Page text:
My first workout on Tuesday started with a 10 – 20 minute warm-up, then 3 repeats of 1600ms with 400m recovery in between, before finishing off with a 10 minute cooldown. It was hot, it was humid and already during the first interval I was questioning my sanity and asking myself how much money I had spent again on the race entry fee and whether I’d just write it off. I was really not into this run. Unsurprisingly, I missed my target pace for the interval by a good amount. The running break I had taken came back to bite me at full force. Some time during the recovery interval (RI), I realized I just have to suck it up because I’m not a quitter and even if I miss every target time, I might as well complete the workout at best effort. I did – both miss my times and give it the best I had in me that day. I remembered that I felt horrible when I first started training for New York and how fitness is built overtime. These intervals will always be hated, but they will feel less awful over time.

Friday was Tempo Run Day: the goal, run 3k easy, 3k at tempo (i. e. 10k race pace), 3k easy. I was hoping for a good run after Tuesday’s track session was such a damper for my running confidence. And what a run it was. I took the first 3k easy and then not only managed to hold the goal pace for the 3k, but also stay a little under. I generally don’t try to run faster than goal pace because I believe there is no additional benefit to it, especially so early in the training season, but on Friday the pace felt challenging but not impossible to maintain for the given time.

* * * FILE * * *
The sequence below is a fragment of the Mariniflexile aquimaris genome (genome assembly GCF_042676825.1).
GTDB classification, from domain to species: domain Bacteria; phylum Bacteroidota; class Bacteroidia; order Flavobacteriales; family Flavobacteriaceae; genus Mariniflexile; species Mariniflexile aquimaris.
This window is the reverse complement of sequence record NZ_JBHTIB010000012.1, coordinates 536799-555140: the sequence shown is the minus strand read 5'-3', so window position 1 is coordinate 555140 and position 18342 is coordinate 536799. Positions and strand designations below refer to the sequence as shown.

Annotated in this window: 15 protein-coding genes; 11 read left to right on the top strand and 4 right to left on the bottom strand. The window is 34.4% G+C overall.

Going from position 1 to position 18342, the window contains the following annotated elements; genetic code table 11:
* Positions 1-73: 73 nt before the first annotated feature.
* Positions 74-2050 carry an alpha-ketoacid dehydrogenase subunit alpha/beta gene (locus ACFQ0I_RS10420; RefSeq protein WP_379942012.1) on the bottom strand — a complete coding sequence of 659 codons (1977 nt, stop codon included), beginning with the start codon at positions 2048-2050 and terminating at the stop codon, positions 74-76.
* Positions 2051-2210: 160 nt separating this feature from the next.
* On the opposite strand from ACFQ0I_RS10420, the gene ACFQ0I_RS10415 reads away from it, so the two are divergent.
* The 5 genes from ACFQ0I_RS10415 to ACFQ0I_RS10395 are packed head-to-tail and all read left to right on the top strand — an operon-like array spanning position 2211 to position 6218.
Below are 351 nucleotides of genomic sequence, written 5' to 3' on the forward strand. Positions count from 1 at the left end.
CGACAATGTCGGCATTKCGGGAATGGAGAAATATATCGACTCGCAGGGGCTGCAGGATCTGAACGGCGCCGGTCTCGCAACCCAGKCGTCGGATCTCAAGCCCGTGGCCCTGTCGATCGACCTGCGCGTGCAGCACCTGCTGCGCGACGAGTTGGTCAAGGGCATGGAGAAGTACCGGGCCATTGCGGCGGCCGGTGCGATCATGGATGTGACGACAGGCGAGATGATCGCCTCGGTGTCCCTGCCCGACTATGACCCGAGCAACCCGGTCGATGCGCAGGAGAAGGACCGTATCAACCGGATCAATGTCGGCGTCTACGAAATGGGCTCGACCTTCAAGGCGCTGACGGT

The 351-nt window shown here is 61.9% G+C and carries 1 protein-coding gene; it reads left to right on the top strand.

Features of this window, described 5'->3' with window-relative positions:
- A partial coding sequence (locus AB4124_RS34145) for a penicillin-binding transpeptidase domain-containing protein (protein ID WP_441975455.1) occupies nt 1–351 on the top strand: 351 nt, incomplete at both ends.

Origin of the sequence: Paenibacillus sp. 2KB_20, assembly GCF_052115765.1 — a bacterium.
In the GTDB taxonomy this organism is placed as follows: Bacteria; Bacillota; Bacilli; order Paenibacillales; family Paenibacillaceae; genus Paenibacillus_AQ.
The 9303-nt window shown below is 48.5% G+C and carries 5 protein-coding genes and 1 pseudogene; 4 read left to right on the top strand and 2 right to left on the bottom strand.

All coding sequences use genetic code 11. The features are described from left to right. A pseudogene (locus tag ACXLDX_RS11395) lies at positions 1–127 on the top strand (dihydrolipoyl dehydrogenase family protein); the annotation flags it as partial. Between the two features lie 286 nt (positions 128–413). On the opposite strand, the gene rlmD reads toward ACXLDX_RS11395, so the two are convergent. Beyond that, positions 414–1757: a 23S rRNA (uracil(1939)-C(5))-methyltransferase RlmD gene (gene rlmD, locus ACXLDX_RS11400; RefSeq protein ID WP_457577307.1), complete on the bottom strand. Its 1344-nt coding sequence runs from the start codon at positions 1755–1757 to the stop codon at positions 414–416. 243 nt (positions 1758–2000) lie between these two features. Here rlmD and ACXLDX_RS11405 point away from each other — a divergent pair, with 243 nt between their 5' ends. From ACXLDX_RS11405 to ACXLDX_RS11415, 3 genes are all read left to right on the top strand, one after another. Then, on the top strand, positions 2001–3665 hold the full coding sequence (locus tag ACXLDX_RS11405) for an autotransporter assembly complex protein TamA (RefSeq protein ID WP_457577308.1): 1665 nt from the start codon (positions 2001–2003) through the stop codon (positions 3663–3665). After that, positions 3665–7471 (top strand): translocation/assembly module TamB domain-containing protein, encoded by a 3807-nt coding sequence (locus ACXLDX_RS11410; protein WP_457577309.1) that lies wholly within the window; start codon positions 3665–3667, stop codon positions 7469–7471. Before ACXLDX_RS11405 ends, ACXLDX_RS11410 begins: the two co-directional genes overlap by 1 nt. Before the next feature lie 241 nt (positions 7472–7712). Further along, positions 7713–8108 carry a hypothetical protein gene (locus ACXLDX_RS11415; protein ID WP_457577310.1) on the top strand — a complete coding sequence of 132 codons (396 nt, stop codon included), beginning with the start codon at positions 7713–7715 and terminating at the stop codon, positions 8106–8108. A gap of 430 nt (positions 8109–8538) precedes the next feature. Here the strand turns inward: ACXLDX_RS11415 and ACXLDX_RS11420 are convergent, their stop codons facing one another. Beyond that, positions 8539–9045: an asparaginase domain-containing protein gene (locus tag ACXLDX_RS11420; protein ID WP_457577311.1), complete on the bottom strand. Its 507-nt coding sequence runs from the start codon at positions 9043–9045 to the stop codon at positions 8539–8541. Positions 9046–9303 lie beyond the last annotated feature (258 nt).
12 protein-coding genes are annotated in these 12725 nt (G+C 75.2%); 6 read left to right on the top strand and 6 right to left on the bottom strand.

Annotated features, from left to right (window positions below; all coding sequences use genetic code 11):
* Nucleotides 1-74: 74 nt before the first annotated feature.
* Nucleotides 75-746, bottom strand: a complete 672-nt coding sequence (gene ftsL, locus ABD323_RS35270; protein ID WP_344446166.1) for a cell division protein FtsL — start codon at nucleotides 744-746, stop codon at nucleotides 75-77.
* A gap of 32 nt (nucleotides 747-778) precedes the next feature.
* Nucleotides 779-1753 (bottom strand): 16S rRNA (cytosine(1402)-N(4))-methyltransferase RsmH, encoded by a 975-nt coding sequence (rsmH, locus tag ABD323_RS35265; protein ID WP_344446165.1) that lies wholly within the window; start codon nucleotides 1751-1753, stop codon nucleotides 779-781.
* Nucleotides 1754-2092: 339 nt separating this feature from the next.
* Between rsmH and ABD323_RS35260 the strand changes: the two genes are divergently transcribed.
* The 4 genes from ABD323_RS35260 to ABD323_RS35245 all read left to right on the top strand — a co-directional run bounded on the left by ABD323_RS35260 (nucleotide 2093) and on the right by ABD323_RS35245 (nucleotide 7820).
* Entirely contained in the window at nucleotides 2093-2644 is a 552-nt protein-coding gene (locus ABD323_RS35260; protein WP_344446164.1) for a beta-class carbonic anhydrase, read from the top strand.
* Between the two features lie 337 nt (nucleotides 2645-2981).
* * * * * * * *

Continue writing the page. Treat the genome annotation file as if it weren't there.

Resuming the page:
Today, I finished the training week off with my LSD. The LSD is probably my favorite out of the three runs. I was scheduled to kickstart with 13 km. After a handful of CrossFitters from my box were going to participate at today’s Stadtlauf, a 10k organized by a local sporting goods store, I decided to join them for the race and then add the remaining 3k afterward. I wasn’t going to race hard, but I wasn’t going to crawl either. Given my perceived state of running fitness, I expected to finish between 1:05:00 – 1:10:00. I was quite shocked when my Garmin told me I missed breaking 1 hour by just 25 seconds! (Official time: 1:00:24.) I ended up being second out of our  group of 4, finishing only a couple of minutes after the only guy who ran with us today. He’s got a foot height advantage on me, so I think he was shocked too when the Hobbit came in so shortly after him. Win! ;o)

Before. Not thrilled about the idea of running a 10k in the pouring rain.

After. Soaked, but happy.

Week 16 MUC Marathon training conclusion:

  • Track (Warm-up, 3x1600m, 400m RI, Cooldown): Toughest run of the week. Missed the target paces and was mentally not in the game. Track will be my challenge and where I have most room to improve
  • Tempo (3k easy, 3k tempo, 3k easy): Great, confidence-boosting run. Very challenging.
  • LSD (13k): Favorite run of the week, stayed under goal pace, due to the race and splitting the distance into 2 runs
  • Total weekly distance:  31.88km
  • Total weekly time: 3:27:18
  • Crosstraining & rest: 2 CrossFit sessions + 1 yoga session, 106km biked; 1 rest day
  • Feeling: overall, felt good & confident. Looking forward to track seeming easier next week
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3 thoughts on “Marathon Training. Off we go.

  1. Pingback: Marathon Training. Week 15. | 3ckfoodie

  2. Pingback: Marathon Training. Week 13. | 3ckfoodie

  3. Pingback: 2014 – a year in review | 3ckfoodie